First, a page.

WASHINGTON—A new view of Eta Carinae, a nearby star system that is expected to explode as a supernova sometime in the next 10,000 years or so, reveals for the first time clouds of gas that were expelled by one of its stars.
Eta Carinae consists of at least two stars, one of which is among the most massive and luminous stars in the galaxy. In 1843, that star was famously observed exploding, and over the next 20 years it ejected 20 times the mass of the sun. The eruption created a nebula of gas and dust known as the Homunculus Nebula.
Previous spectroscopic observations had hinted that the Homunculus Nebula could include an inner cloud beneath the outer layer, but until now, optical observations had eluded astronomers.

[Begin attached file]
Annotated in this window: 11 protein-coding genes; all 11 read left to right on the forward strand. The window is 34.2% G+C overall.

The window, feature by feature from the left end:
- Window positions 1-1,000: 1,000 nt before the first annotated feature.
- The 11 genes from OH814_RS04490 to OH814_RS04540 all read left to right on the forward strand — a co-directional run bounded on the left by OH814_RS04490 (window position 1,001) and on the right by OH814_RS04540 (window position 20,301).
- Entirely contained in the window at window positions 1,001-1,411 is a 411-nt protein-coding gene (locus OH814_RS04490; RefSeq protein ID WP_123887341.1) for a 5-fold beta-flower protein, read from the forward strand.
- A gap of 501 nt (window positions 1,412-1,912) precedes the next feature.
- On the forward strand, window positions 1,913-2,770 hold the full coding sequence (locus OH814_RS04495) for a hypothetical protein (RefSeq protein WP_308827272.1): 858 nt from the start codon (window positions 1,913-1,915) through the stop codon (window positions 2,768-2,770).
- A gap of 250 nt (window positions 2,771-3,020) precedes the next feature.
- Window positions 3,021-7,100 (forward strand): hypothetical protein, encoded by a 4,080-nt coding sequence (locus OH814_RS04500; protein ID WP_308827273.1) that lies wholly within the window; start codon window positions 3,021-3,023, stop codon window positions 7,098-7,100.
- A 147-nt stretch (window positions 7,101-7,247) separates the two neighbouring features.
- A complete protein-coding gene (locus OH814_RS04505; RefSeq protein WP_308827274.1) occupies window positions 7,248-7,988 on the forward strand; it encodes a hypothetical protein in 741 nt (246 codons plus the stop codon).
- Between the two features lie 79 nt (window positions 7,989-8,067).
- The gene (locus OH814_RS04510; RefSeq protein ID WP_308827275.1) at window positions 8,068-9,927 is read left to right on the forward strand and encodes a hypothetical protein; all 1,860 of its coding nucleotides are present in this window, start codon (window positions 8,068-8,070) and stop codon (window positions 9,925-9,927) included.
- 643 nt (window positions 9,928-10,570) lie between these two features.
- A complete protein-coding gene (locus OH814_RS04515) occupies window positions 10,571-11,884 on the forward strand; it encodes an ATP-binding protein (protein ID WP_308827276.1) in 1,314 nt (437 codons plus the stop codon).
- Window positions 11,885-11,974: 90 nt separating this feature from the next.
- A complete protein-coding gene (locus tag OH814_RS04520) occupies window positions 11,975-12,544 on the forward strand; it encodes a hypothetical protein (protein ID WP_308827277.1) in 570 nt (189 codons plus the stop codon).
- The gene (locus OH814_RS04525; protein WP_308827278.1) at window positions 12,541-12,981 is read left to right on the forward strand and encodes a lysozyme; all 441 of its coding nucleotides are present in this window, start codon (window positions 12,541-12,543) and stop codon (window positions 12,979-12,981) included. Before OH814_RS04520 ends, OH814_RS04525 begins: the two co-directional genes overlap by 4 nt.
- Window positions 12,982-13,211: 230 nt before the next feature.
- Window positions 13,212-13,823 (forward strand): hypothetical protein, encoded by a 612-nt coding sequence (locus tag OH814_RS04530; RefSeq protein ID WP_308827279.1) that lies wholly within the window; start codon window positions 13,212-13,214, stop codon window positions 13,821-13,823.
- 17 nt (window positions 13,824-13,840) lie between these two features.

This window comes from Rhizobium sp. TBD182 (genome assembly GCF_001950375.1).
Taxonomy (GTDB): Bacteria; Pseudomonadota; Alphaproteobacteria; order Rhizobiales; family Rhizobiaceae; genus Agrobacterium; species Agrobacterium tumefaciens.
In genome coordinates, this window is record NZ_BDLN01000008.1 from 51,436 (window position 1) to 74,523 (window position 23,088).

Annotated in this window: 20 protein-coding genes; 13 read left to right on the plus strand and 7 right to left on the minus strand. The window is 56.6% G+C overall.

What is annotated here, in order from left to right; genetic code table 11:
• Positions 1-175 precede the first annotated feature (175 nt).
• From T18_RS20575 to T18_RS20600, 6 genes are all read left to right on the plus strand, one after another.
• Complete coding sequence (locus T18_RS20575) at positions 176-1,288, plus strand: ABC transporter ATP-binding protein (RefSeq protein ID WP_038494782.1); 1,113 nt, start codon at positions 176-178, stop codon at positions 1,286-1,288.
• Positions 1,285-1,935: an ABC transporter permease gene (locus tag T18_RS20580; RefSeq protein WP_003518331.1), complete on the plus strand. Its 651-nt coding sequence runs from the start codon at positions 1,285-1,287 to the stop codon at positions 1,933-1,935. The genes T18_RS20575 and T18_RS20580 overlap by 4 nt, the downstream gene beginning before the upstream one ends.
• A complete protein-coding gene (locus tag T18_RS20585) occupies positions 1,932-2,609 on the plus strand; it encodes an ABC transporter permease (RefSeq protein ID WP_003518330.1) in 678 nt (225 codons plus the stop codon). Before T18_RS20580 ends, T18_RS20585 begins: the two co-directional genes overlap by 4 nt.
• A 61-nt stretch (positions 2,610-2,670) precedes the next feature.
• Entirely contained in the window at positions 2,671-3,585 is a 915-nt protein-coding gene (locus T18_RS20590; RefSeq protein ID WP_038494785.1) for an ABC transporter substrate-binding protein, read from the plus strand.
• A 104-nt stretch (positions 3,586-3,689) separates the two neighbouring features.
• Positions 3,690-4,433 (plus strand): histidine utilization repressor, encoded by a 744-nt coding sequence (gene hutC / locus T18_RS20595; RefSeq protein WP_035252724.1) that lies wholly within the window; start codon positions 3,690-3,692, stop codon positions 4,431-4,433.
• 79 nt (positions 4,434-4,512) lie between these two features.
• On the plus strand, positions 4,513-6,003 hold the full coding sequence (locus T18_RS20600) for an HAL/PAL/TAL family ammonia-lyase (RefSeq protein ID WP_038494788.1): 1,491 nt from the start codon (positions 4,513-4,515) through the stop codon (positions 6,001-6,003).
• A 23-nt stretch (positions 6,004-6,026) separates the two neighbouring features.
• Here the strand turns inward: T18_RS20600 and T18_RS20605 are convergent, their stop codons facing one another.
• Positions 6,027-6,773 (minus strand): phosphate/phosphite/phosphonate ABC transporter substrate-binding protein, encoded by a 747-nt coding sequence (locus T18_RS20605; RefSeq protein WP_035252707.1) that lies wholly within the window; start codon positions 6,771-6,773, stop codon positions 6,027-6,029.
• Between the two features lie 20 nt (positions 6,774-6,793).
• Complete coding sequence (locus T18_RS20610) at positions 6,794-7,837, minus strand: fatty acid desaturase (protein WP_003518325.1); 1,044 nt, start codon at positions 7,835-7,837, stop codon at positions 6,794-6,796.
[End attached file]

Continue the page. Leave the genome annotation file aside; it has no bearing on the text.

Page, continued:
John Martin of the University of Illinois at Springfield reported new observations of Eta Carinae January 4 at the meeting of the American Astronomical Society. Astronomers took the new images using the Near-Infrared Coronagraphic Imager, or NICI, at the Gemini South telescope in Chile. NICI, which was designed to find planets around other stars, uses a system called adaptive optics to cancel out blurring from the Earth’s atmosphere. This feature allowed Martin and his team to create the first visual images of the inner cloud, called the Little Homunculus Nebula. It shows up as a faint brightening around the central star.
“We were able to peel back and see inside the dusty shell of the nebula,” Martin said.